It took American pop music a while to regroup after the British Invasion. Through 1964 only the Beach Boys, exporting their “fun, fun,fun” surf and hot rod Californian paradise to teenagers who had never seen the ocean and the 4 Seasons, the only group with a #1 hit before,during and after The Beatles, were able to enjoy continued success. By the summer of 65 the Byrds and the Lovin Spoonful were at the head of a generation of young musicians who had seen the world change and hoped there was a place for them between Wayne Fontana and the Mindbenders and Chad and Jeremy on next week’s edition of “Shindig !”.

Here are three American hits from 1965 all from Texas and all worthy of a look all these years later.

Sir Douglas Quintet had spent 1964 growing their hair so that they could pull a stroke which a few US bands tried, pretending they were from Britain. Check the Knickerbockers “Lies” which is more Beatley than the Beatles. Here Trini Lopez, two years away from his finest hour in “The Dirty Dozen” (re-made as “Inglorious Basterds” by Quentin T), blows their cover after a great performance of their hit in the strangest of settings. I only heard “She’s About A Mover” on the radio and heard a fine slab of Texan R & B. The Vox Continental of Augie Mayers underpins a driving song. I suppose that wearing odd clothes , performing lame dance moves in a cardboard castle, surrounded by medieval go-go girls was a way of getting on TV. No matter, everybody knows “She’s About A Mover” because it’s a great single.

Doug Sahm and Augie Mayers were around the music scene for a long time. They were champions of Texan music and always got a fair hearing over in the UK because of the quality of their work which started with the Quintet.

As some other Texans sang, “every girl’s crazy bout a sharp-dressed man”. The dapper & ¬†dynamic double joints of Roy Head and his worldwide hit “Treat Her Right”…what the…? Recorded, like the Sir Douglas Quintet, in San Antonio the 45 was kept away from the #1 spot by “Yesterday”. Roy’s edge was that he did some white bread imitation of James Brown while singing. I think he got caught by this a little and there are clips when the rolling around on the floor gets in the way of the music. The song, written by Roy and his fellow member of the Traits, Gene Kurtz, is a great sparky soul thrash. It is truly blue eyed soul, not a pale cover version like more than a few hits of the day. If you like this then Head’s work is worth further investigation. He was always wild and when he added a garage rock touch to the brass stabs he sounded pretty good.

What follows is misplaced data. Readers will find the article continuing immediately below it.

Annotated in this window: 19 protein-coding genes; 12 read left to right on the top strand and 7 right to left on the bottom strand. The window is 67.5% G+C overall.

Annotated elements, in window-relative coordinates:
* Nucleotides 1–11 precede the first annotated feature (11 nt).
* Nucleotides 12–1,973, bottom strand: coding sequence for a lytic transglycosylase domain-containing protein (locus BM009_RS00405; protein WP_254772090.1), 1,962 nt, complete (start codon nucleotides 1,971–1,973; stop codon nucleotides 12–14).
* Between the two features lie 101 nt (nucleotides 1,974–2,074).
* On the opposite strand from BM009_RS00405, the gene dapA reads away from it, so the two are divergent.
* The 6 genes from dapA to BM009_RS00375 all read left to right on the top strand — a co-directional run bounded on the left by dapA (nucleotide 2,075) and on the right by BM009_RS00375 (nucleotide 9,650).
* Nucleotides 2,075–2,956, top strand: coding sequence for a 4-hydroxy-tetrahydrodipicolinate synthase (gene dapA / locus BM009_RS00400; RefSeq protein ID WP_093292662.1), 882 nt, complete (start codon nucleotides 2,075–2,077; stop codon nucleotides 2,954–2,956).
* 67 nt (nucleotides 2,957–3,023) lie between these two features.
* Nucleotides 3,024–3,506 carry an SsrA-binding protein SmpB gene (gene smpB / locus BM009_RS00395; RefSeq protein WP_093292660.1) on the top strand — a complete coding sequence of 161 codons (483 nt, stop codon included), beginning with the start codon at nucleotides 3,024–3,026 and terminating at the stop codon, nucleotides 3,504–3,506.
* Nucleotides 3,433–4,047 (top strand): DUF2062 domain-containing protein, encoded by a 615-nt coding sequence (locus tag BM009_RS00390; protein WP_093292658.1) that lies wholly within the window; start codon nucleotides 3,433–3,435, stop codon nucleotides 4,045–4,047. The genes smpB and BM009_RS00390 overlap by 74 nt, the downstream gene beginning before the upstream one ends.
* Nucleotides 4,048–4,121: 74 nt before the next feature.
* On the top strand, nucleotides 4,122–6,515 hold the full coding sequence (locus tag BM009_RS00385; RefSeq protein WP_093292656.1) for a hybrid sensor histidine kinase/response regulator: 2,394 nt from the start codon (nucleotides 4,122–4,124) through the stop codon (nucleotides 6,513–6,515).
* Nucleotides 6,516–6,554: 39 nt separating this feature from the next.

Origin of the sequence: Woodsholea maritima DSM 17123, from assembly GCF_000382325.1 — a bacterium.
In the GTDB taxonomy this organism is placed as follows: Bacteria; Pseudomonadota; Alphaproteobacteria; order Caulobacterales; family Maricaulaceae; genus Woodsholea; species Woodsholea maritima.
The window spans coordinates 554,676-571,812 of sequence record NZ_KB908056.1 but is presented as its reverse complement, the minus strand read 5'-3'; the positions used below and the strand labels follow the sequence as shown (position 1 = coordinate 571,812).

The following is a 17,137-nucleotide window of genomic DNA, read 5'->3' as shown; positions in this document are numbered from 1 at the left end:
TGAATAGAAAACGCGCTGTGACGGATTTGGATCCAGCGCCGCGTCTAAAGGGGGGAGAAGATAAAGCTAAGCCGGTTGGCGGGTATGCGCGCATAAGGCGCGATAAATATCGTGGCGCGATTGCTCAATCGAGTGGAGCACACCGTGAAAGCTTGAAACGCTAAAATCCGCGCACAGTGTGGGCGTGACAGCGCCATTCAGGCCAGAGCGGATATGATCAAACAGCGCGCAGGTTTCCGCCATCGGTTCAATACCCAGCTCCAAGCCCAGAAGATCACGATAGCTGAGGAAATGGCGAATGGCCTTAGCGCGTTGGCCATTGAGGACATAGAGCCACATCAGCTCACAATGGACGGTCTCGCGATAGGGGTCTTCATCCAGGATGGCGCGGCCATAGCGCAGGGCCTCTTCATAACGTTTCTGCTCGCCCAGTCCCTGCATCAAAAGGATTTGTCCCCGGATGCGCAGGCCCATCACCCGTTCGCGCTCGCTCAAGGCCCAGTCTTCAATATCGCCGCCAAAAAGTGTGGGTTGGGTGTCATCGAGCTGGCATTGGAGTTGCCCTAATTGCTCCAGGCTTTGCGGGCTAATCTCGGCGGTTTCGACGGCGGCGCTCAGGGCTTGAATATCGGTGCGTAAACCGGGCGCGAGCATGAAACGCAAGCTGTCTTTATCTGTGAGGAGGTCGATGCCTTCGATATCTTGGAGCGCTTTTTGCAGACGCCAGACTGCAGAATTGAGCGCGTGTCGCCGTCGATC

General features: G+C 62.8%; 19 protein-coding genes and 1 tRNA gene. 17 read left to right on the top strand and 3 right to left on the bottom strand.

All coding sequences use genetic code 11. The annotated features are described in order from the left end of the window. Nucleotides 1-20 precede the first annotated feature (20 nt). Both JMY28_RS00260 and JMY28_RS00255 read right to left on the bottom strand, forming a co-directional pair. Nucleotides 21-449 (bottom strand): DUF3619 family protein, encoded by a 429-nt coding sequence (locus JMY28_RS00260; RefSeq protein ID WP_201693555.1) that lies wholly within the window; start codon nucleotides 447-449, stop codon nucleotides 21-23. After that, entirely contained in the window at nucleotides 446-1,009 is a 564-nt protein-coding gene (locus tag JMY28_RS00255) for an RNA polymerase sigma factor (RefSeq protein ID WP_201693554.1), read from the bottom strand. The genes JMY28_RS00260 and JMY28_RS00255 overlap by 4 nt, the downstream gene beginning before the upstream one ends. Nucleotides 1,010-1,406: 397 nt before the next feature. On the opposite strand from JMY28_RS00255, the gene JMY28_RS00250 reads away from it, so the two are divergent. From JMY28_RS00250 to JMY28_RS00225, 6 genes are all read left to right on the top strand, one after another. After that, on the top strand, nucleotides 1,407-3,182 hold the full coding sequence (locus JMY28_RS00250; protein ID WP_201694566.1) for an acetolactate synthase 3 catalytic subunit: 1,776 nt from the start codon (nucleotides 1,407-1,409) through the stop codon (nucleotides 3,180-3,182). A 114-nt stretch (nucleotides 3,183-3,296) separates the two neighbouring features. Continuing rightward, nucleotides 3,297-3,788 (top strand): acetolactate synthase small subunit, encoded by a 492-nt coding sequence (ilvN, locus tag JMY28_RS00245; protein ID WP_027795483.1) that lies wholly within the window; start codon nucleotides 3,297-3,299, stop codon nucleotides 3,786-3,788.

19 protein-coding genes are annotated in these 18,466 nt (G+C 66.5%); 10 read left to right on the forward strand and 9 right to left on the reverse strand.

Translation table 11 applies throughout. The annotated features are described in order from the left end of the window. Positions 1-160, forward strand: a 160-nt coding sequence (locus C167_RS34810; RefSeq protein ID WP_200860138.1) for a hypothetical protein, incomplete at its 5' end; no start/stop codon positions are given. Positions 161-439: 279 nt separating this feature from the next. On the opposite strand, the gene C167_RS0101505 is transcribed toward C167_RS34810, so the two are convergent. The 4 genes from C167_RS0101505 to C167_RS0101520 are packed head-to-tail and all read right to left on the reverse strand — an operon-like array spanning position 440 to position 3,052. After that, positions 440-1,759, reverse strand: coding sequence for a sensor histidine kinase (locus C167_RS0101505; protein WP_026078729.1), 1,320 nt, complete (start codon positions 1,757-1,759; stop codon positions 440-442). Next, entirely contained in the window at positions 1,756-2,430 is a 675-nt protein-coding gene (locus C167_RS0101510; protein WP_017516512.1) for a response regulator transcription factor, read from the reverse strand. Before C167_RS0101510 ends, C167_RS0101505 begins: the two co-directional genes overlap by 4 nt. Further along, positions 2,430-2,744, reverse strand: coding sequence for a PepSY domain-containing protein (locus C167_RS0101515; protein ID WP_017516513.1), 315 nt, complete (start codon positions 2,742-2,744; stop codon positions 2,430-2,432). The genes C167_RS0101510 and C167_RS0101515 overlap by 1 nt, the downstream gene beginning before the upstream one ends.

The only other thing I know about Roy Head is that when he was introduced to Elvis Presley he knelt at the King’s feet and bit him on the leg ! Elvis got ready to karate the Texan’s ass but Roy explained that he wanted Presley to remember the meeting. Crazy story, crazy guy.

OK…I will have to turn myself down a notch or two for “Never To Be Forgotten” by the Bobby Fuller Four because I really do think that it is one of the great ¬†American pop 45s of the 1960s. Here is the link between Buddy Holly (old rock n roll), the Turtles & the Box Tops (the new) , the Association and the Left Banke (the future). The three elements merge to produce a sound which makes me happy whenever I hear it. It’s not “Like A Rolling Stone”. It was maybe a happy accident. No problem…the simplicity, the drive, the harmonies, the optimism…perfect pop. There is a “Shindig !” clip of the boys performing this but the clarity of the recording is what we need.

Fuller grew up in El Paso and idolised his fellow West Texan Buddy Holly. The band moved to L.A. to record. “Never…” was not a hit but started a run of noteworthy singles. “Let Her Dance” is now off of Wes Anderson’s “Fantastic Mr Fox”. “I Fought The Law” is a stone dead rock classic and “Love’s Made A Fool Of You” a re-make of “…Law”. Then in 1966, aged 23, Bobby was found dead in his car. The cause of death was never satisfactorily established.

Bobby was not a folk musician turned pop star. The band were a bit show bizzy, played some surf music, made an awful beach party movie. They were rockers and as the music changed in the mid-60s some of that Texas rock and roll would have been welcome. He may have paved the way for Credence. Hey, he may have become one of those creepy Bobbys like Vinton and Sherman. We will never know.